This book combined fantasy, history and Latin – in a fun, and easily accessible way for all readers. Knowing some basic Latin, I was able to understand some of the Latin. Having the English translation is good, as it is included seamlessly and allows readers to go on without going to a translator.

As the first in a series, I am looking forward to seeing how this progresses and where else Alex gets to go, especially after the ending of this one. I never saw it coming and it is an amazing away to end the first novel, and has me excited to see where it takes us.

The Flatshare by Beth O’Leary

the flatshare.jpgTitle: The Flatshare

Author: Beth O’Leary

Genre: Fiction

Publisher: Quercus/Hachette

Published: 23rd April 2019

Format: Paperback

Pages: 394

Price: $32.99

Synopsis: A quirky love story from a fresh new talent. The MUST READ book for 2019

‘The new Jojo Moyes … This has all the ingredients of Me Before You‘ COSMOPOLITAN

‘Funny and winning … a Richard Curtis rom-com that also has its feet firmly planted in real life. A real treat’ Stylist

Tiffy and Leon share a flat
Tiffy and Leon share a bed
Tiffy and Leon have never met…

Tiffy Moore needs a cheap flat, and fast. Leon Twomey works nights and needs cash. Their friends think they’re crazy, but it’s the perfect solution: Leon occupies the one-bed flat while Tiffy’s at work in the day, and she has the run of the place the rest of the time.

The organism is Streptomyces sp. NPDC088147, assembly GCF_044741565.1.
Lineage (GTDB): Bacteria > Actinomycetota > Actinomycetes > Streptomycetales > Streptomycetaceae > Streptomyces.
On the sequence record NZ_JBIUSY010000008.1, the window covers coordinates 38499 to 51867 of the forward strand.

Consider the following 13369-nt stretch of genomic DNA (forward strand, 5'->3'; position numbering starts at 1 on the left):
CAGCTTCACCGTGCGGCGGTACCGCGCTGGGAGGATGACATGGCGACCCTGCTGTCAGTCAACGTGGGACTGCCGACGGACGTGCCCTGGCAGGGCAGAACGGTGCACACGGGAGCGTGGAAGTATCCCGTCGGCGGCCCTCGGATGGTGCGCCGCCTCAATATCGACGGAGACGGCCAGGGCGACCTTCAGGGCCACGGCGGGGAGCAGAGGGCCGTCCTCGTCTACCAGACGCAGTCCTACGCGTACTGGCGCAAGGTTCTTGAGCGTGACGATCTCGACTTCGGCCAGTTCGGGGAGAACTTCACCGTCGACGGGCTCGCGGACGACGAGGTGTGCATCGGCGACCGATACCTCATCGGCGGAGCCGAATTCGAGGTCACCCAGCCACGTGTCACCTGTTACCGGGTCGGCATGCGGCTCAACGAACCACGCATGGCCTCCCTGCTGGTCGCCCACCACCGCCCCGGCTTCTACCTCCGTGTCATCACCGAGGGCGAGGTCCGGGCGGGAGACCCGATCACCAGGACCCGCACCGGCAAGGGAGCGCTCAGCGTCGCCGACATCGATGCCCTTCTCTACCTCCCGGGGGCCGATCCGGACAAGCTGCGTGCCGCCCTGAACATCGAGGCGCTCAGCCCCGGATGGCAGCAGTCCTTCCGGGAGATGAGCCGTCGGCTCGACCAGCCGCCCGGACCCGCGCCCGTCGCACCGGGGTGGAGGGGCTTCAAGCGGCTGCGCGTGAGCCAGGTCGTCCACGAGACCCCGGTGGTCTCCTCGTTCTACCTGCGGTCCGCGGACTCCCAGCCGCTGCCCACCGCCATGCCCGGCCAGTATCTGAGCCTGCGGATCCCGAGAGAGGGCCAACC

But with obsessive ex-boyfriends, demanding clients at work, wrongly-imprisoned brothers and, of course, the fact that they still haven’t met yet, they’re about to discover that if you want the perfect home you need to throw the rulebook out the window…

~*~

When it comes to rom-com movies and books, I find that I enjoy the clever ones, and the light-hearted but real ones – where the characters have unapologetic flaws, and are quite human, or that almost satirise the traditional elements of romance in a fun way. I like it when it does so in a way that the tropes are present, yet can sometimes be revealed for how silly they are and this leads to the romance having more oomph for me, where the lead characters don’t have to change for the other, have their in jokes and are shown to be human.